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Lupen Crook - Social, London, 7/5/2005

  by Jamie Rowland

published: 16 / 4 / 2006

Lupen Crook - Social, London, 7/5/2005


Medway-based folk punk Lupen Crook has been attracting increasingly strong reviews. Jamie Rowland watches him play an explosive set at London club the Social

My evening at Central London club the Social started off strangely, as I was joined at my table by a burly looking chap with long grey hair. At first, I thought he was deaf, as he was communicating only by pointing, but then he put out his hand and said “I’m Bill. I’m quite old. I like to hear new music though, so I’ve come here. I might stay.” I pointed out that age doesn’t really matter when it comes to music, and introduced myself. At this point I thought Bill was just slightly eccentric, but I started to have my doubts as to his sobriety the second time he introduced himself to me. My suspicions were clarified when the DJ put on ‘Uptown Top Ranking’, which got Bill up and doing a shuffle and point dance around the room while going “Woooaaaahh! Wo-oh!” I’m not very adept at dealing with big, drunken reggae fans, and was feeling slightly anxious, but felt some comfort when Bill assured me he had no desire to have sex with me. He disappeared shortly after, which is a shame, because having come to hear new music, he managed to miss one of the best and most interesting new artists around; Medway’s own Lupen Crook. His set started as a solo performance on his 12-string acoustic, opening with ‘The Murderbirds’ from debut EP 'Petals Fresh From Roadkill'. The song started out quietly, and I’m pretty sure a lot of the audience didn’t even realise the set had started at first, as they chatted loudly throughout the song. Lupen soon made himself noticed though, with fan favourite ‘Lucky 6’. You could feel the energy in the room change as Lupen, and the crowd, got more and more into the show. People were drunkenly clapping and singing along, and Crook himself was almost exploding with energy by the time the song finished. After the first couple of songs, the rest of the band, aka the Murderbirds (Bob on drums and Tom on bass), joined him on stage, at which point the gig really took off. The full band version of ‘Matthew’s Magpie’ is tremendous; the bass line improves the already excellent song ten-fold. Other highlights of the set were ‘Sharkfight’, which I can best describe as being funk-folk (a lot better than that description might lead you to believe) and ‘Here 2 B Friends’, which goes from gentle plucking and soft vocals to hammering guitar strums and a pounding rhythm section on the chorus. The most surprising song for me was ‘Shake Baby Shake’, of which Lupen said “Coldplay would fucking love to have it”. My memory isn’t good enough to give a very detailed description of it I’m afraid, but it was a very different sound to any other Lupen Crook songs. I should have come to expect this by now, of course, as every release of his so far has been surprisingly different in its own way. This was illustrated again by the closing set of the track (before the inevitable encore), ‘Junk n Jubilee’. Bob and Tom picked up what seemed to be spare car parts and started hammering away at them while Lupen went crazy on his guitar, all of which came together to make a perfectly skewed piece of pop. I sat throughout this gig with a huge, stupid grin on my face; the music was perfect, the band were full of charisma and the audience were lapping it up, dancing around, clapping and singing along. Throughout the set, and even once they had finished playing, the band apologised for the all-over-the-place nature of their set, but it was exactly that that made it so good. There was an excitement to not knowing what you were going to hear next. This was without doubt one of my top 5 favourite gigs I’ve been to, and has really got me excited for the release of Lupen Crook’s debut album later in the year. The photographs that accompany this article were taken by Jenny Hardcore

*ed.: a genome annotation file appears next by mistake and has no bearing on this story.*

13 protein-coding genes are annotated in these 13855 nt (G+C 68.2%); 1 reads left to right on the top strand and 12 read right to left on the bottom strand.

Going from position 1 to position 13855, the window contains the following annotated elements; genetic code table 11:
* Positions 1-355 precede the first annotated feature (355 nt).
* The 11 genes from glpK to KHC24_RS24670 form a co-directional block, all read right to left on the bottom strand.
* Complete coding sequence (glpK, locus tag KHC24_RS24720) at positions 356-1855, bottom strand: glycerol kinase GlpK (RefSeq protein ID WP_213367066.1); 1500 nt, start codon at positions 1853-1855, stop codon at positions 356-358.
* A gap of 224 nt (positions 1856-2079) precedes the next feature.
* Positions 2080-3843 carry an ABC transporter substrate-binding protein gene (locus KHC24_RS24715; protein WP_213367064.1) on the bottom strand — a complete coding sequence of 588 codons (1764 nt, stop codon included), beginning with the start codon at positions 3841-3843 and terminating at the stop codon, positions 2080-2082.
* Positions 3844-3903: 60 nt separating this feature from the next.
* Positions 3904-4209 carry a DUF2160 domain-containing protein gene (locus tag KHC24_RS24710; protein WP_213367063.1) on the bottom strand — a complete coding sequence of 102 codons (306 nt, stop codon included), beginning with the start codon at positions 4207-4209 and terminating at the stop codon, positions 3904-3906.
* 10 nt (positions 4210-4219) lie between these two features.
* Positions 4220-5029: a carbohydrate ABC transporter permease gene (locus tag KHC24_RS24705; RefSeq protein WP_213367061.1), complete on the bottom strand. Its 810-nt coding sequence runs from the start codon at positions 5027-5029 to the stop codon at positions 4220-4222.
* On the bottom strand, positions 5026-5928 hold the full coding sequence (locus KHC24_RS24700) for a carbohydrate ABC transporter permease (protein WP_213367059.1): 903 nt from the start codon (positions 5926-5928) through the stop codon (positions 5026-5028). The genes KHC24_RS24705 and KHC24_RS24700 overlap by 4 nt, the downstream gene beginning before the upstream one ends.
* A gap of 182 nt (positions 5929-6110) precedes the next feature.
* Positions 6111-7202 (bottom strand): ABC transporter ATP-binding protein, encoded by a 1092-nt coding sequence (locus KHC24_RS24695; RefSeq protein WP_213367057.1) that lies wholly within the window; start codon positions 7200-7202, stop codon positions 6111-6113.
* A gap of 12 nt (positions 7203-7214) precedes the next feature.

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Lupen Crook - Social, London, 7/5/2005

Lupen Crook - Social, London, 7/5/2005

Lupen Crook - Social, London, 7/5/2005

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